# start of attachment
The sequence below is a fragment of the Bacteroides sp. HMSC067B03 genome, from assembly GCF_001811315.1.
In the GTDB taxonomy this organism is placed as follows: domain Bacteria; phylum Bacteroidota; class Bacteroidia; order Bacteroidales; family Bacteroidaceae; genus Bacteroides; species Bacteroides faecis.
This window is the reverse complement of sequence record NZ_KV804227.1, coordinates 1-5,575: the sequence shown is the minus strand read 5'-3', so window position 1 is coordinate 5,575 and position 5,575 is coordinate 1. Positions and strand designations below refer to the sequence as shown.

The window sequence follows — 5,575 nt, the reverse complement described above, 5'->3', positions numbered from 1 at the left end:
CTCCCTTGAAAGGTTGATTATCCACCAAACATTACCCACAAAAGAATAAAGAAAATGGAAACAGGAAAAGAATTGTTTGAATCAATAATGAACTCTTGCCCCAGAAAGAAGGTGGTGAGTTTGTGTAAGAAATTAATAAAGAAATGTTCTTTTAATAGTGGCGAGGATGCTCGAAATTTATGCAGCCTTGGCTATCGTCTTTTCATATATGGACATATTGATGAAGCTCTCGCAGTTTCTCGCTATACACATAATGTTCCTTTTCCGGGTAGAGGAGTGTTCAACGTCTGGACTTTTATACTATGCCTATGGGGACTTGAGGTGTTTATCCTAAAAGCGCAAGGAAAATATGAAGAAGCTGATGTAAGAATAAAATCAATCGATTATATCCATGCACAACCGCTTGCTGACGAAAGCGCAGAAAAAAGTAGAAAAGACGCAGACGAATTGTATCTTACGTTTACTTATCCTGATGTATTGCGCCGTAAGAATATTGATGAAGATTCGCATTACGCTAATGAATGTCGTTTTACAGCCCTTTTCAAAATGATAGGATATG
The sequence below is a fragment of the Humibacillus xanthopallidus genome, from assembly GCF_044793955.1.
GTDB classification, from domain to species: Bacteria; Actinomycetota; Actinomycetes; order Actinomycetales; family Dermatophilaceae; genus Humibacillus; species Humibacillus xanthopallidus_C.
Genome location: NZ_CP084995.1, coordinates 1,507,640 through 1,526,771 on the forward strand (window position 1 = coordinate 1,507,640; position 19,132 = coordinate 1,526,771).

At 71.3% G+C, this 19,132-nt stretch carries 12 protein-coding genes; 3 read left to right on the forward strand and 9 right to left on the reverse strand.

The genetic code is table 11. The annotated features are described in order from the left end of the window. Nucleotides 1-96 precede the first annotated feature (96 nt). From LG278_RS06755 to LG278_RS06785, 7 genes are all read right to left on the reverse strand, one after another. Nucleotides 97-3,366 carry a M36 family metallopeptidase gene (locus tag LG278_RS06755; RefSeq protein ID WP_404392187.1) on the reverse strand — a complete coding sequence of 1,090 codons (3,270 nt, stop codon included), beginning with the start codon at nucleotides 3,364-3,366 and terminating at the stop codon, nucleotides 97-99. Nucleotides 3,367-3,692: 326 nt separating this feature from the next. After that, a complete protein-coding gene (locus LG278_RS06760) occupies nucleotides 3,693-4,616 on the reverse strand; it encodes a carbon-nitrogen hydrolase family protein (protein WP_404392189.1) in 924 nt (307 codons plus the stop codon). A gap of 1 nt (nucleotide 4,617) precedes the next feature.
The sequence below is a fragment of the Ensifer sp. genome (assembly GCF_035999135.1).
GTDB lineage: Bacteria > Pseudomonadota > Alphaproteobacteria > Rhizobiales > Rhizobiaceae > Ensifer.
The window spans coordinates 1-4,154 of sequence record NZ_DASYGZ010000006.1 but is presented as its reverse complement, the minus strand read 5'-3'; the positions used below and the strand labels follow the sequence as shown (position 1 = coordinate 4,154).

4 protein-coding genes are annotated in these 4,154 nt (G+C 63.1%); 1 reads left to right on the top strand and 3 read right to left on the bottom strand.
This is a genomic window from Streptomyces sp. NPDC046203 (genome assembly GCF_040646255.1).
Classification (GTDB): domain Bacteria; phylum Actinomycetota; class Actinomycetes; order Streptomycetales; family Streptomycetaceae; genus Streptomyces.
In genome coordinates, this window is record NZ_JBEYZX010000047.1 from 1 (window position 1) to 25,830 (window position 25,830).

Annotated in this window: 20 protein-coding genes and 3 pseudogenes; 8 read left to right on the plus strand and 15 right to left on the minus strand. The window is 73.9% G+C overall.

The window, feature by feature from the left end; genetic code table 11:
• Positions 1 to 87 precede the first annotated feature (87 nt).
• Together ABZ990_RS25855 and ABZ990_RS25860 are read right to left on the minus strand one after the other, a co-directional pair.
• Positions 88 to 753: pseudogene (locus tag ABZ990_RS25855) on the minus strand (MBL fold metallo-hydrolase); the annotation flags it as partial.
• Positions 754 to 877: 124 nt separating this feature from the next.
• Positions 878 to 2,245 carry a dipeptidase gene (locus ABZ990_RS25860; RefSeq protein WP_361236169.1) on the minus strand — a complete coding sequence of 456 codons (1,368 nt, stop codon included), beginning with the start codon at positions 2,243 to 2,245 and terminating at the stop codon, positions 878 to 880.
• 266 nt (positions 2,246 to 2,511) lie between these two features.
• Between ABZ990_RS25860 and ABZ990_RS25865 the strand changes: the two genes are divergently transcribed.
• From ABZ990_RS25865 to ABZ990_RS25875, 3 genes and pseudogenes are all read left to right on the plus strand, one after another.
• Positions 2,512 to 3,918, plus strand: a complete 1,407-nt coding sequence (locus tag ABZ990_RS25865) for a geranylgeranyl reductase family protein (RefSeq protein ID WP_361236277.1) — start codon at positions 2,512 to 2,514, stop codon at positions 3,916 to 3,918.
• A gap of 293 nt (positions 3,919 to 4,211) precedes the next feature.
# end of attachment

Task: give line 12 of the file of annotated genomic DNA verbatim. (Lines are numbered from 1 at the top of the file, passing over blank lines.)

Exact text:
GTDB lineage: Bacteria > Pseudomonadota > Alphaproteobacteria > Rhizobiales > Rhizobiaceae > Ensifer.